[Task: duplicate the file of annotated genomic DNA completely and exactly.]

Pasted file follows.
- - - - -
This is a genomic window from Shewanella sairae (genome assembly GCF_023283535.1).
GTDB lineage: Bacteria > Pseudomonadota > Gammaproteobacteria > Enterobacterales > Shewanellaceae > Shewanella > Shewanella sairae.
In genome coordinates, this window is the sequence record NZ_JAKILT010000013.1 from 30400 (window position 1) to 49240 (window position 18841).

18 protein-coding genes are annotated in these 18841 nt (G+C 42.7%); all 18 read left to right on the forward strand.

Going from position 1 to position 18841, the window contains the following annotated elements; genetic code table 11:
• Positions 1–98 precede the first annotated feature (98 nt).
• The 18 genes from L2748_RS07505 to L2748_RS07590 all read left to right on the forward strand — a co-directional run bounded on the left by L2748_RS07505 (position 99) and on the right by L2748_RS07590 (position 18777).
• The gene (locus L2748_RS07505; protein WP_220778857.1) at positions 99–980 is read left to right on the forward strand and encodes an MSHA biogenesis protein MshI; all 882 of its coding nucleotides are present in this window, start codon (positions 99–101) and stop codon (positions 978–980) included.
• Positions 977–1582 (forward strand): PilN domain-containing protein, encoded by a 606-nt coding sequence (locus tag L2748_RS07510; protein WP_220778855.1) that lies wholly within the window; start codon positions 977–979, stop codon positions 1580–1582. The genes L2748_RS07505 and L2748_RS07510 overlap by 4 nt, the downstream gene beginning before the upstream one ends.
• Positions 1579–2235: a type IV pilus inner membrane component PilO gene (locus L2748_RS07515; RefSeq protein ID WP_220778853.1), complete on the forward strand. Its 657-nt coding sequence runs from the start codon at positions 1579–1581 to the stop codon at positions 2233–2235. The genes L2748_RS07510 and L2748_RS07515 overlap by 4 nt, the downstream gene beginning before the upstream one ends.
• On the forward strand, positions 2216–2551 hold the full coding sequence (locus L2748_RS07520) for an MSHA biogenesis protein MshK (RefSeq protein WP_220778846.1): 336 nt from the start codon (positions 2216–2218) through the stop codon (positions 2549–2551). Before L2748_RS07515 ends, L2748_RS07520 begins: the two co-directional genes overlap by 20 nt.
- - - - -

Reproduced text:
This is a genomic window from Shewanella sairae (genome assembly GCF_023283535.1).
GTDB lineage: Bacteria > Pseudomonadota > Gammaproteobacteria > Enterobacterales > Shewanellaceae > Shewanella > Shewanella sairae.
In genome coordinates, this window is the sequence record NZ_JAKILT010000013.1 from 30400 (window position 1) to 49240 (window position 18841).

18 protein-coding genes are annotated in these 18841 nt (G+C 42.7%); all 18 read left to right on the forward strand.

Going from position 1 to position 18841, the window contains the following annotated elements; genetic code table 11:
• Positions 1–98 precede the first annotated feature (98 nt).
• The 18 genes from L2748_RS07505 to L2748_RS07590 all read left to right on the forward strand — a co-directional run bounded on the left by L2748_RS07505 (position 99) and on the right by L2748_RS07590 (position 18777).
• The gene (locus L2748_RS07505; protein WP_220778857.1) at positions 99–980 is read left to right on the forward strand and encodes an MSHA biogenesis protein MshI; all 882 of its coding nucleotides are present in this window, start codon (positions 99–101) and stop codon (positions 978–980) included.
• Positions 977–1582 (forward strand): PilN domain-containing protein, encoded by a 606-nt coding sequence (locus tag L2748_RS07510; protein WP_220778855.1) that lies wholly within the window; start codon positions 977–979, stop codon positions 1580–1582. The genes L2748_RS07505 and L2748_RS07510 overlap by 4 nt, the downstream gene beginning before the upstream one ends.
• Positions 1579–2235: a type IV pilus inner membrane component PilO gene (locus L2748_RS07515; RefSeq protein ID WP_220778853.1), complete on the forward strand. Its 657-nt coding sequence runs from the start codon at positions 1579–1581 to the stop codon at positions 2233–2235. The genes L2748_RS07510 and L2748_RS07515 overlap by 4 nt, the downstream gene beginning before the upstream one ends.
• On the forward strand, positions 2216–2551 hold the full coding sequence (locus L2748_RS07520) for an MSHA biogenesis protein MshK (RefSeq protein WP_220778846.1): 336 nt from the start codon (positions 2216–2218) through the stop codon (positions 2549–2551). Before L2748_RS07515 ends, L2748_RS07520 begins: the two co-directional genes overlap by 20 nt.